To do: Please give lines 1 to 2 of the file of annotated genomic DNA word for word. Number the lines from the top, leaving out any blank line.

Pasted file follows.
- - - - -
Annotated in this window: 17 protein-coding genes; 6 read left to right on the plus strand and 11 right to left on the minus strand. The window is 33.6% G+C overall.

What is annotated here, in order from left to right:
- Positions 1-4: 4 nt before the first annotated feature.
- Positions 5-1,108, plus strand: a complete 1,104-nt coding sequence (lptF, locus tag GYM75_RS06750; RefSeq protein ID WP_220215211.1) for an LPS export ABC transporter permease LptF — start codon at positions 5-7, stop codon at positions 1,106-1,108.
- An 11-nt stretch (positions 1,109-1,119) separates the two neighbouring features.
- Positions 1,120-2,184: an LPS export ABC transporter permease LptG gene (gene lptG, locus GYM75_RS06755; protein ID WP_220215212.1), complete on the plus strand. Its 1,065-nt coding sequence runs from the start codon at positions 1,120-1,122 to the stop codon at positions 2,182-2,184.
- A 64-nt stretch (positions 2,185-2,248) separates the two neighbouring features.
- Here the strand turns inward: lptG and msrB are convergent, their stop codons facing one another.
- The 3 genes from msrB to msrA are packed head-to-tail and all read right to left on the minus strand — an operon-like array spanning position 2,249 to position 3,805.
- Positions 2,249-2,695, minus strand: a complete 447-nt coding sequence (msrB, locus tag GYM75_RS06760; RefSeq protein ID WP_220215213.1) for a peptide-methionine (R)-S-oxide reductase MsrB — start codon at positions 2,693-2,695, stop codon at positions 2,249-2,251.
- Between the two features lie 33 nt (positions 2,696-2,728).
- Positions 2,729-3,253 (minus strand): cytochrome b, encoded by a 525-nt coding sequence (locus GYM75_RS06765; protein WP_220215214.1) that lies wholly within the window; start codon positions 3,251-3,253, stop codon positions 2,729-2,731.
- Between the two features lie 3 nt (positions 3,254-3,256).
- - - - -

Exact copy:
Annotated in this window: 17 protein-coding genes; 6 read left to right on the plus strand and 11 right to left on the minus strand. The window is 33.6% G+C overall.

What is annotated here, in order from left to right: